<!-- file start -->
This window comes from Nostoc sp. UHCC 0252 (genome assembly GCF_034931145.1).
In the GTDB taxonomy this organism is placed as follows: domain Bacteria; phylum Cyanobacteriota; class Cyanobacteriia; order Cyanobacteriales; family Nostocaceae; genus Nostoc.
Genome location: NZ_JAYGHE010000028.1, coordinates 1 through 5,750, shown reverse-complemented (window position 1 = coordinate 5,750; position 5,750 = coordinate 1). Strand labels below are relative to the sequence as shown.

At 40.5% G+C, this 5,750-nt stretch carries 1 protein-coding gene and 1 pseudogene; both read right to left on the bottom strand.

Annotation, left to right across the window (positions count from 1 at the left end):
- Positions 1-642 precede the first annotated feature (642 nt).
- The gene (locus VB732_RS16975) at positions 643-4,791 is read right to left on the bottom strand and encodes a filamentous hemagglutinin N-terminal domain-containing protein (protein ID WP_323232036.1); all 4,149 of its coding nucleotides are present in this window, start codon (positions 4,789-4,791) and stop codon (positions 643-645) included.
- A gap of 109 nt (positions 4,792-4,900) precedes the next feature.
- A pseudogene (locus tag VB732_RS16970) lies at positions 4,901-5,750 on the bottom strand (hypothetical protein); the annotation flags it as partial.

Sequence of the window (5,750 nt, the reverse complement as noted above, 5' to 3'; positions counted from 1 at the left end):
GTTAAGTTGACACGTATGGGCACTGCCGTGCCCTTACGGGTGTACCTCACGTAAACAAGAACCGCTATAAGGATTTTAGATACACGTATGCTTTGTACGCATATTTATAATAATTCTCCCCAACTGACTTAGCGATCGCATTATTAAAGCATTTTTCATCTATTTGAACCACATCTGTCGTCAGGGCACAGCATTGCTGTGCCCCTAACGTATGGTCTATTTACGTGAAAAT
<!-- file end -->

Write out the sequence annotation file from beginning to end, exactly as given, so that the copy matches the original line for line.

This window comes from Nostoc sp. UHCC 0252 (genome assembly GCF_034931145.1).
In the GTDB taxonomy this organism is placed as follows: domain Bacteria; phylum Cyanobacteriota; class Cyanobacteriia; order Cyanobacteriales; family Nostocaceae; genus Nostoc.
Genome location: NZ_JAYGHE010000028.1, coordinates 1 through 5,750, shown reverse-complemented (window position 1 = coordinate 5,750; position 5,750 = coordinate 1). Strand labels below are relative to the sequence as shown.

At 40.5% G+C, this 5,750-nt stretch carries 1 protein-coding gene and 1 pseudogene; both read right to left on the bottom strand.

Annotation, left to right across the window (positions count from 1 at the left end):
- Positions 1-642 precede the first annotated feature (642 nt).
- The gene (locus VB732_RS16975) at positions 643-4,791 is read right to left on the bottom strand and encodes a filamentous hemagglutinin N-terminal domain-containing protein (protein ID WP_323232036.1); all 4,149 of its coding nucleotides are present in this window, start codon (positions 4,789-4,791) and stop codon (positions 643-645) included.
- A gap of 109 nt (positions 4,792-4,900) precedes the next feature.
- A pseudogene (locus tag VB732_RS16970) lies at positions 4,901-5,750 on the bottom strand (hypothetical protein); the annotation flags it as partial.

Sequence of the window (5,750 nt, the reverse complement as noted above, 5' to 3'; positions counted from 1 at the left end):
GTTAAGTTGACACGTATGGGCACTGCCGTGCCCTTACGGGTGTACCTCACGTAAACAAGAACCGCTATAAGGATTTTAGATACACGTATGCTTTGTACGCATATTTATAATAATTCTCCCCAACTGACTTAGCGATCGCATTATTAAAGCATTTTTCATCTATTTGAACCACATCTGTCGTCAGGGCACAGCATTGCTGTGCCCCTAACGTATGGTCTATTTACGTGAAAAT